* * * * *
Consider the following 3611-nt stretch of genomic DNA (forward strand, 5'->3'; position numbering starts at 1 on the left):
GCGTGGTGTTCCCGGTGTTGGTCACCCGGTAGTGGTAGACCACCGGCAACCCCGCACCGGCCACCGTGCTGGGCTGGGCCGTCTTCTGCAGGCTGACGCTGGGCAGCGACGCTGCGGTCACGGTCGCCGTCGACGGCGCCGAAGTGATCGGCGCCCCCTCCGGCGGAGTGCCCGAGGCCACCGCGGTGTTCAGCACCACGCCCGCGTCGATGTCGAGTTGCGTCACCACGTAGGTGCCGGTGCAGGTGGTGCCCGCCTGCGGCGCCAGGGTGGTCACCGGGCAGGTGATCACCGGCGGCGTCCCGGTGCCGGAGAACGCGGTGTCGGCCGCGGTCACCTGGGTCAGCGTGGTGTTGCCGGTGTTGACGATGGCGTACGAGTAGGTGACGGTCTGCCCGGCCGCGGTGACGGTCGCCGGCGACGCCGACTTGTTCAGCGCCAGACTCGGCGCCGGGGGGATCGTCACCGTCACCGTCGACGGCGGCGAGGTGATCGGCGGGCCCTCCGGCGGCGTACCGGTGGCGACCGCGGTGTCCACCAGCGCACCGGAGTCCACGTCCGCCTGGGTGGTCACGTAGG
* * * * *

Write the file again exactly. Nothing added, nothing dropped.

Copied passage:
Consider the following 3611-nt stretch of genomic DNA (forward strand, 5'->3'; position numbering starts at 1 on the left):
GCGTGGTGTTCCCGGTGTTGGTCACCCGGTAGTGGTAGACCACCGGCAACCCCGCACCGGCCACCGTGCTGGGCTGGGCCGTCTTCTGCAGGCTGACGCTGGGCAGCGACGCTGCGGTCACGGTCGCCGTCGACGGCGCCGAAGTGATCGGCGCCCCCTCCGGCGGAGTGCCCGAGGCCACCGCGGTGTTCAGCACCACGCCCGCGTCGATGTCGAGTTGCGTCACCACGTAGGTGCCGGTGCAGGTGGTGCCCGCCTGCGGCGCCAGGGTGGTCACCGGGCAGGTGATCACCGGCGGCGTCCCGGTGCCGGAGAACGCGGTGTCGGCCGCGGTCACCTGGGTCAGCGTGGTGTTGCCGGTGTTGACGATGGCGTACGAGTAGGTGACGGTCTGCCCGGCCGCGGTGACGGTCGCCGGCGACGCCGACTTGTTCAGCGCCAGACTCGGCGCCGGGGGGATCGTCACCGTCACCGTCGACGGCGGCGAGGTGATCGGCGGGCCCTCCGGCGGCGTACCGGTGGCGACCGCGGTGTCCACCAGCGCACCGGAGTCCACGTCCGCCTGGGTGGTCACGTAGG